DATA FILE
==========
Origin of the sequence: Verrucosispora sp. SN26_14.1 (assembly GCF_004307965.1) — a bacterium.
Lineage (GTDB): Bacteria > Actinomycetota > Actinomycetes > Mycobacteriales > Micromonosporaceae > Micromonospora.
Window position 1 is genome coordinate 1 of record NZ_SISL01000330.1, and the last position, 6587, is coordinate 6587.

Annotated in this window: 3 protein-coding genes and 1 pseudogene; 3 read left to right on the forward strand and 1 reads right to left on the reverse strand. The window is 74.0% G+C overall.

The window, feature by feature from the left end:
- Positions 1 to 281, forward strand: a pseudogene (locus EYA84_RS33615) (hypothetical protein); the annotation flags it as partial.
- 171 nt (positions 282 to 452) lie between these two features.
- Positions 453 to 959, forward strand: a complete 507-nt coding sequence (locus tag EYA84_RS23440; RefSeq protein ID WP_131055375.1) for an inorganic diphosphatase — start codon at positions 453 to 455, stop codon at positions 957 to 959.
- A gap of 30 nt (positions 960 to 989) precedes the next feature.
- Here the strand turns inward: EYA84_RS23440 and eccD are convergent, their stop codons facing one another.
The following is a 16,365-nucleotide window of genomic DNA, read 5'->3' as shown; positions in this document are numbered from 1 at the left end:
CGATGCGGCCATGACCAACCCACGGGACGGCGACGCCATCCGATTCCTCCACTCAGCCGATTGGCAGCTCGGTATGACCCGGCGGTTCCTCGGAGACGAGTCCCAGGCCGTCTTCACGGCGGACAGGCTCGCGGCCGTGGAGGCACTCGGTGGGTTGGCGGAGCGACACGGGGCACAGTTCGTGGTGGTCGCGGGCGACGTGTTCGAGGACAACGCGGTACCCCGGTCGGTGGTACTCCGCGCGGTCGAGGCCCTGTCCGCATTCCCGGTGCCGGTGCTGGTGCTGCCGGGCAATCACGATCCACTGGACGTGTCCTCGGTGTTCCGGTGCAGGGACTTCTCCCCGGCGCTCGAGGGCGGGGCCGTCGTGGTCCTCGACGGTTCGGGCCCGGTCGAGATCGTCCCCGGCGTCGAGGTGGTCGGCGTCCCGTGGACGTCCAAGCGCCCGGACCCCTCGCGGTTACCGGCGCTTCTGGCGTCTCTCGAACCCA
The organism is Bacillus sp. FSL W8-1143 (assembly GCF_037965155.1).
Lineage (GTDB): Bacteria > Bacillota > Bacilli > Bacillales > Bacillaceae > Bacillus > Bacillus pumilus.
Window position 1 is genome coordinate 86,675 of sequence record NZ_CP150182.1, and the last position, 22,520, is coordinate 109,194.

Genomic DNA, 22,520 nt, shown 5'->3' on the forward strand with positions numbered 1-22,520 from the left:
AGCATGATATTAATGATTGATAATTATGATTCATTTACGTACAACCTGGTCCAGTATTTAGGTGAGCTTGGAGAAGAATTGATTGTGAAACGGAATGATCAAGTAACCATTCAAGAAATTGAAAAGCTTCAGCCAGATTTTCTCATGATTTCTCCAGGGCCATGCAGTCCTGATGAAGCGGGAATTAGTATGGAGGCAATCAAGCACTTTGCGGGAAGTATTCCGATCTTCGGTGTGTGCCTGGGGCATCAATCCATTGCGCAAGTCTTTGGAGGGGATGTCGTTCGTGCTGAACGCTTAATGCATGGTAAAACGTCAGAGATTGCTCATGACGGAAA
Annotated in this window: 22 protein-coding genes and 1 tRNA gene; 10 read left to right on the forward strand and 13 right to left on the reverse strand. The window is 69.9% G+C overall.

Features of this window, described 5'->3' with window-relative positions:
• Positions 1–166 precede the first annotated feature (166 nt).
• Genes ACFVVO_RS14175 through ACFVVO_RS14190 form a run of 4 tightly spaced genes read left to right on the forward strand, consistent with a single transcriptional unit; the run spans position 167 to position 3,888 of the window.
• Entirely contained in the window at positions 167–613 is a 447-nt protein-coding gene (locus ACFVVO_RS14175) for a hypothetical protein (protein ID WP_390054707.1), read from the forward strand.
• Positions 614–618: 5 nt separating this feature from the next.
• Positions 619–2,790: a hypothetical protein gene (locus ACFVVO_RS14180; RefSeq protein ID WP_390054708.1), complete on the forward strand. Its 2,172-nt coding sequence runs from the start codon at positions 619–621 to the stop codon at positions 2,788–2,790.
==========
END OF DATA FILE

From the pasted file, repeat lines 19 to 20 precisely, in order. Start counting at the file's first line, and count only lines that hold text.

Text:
Features of this window, described 5'->3' with window-relative positions:
• Positions 1–166 precede the first annotated feature (166 nt).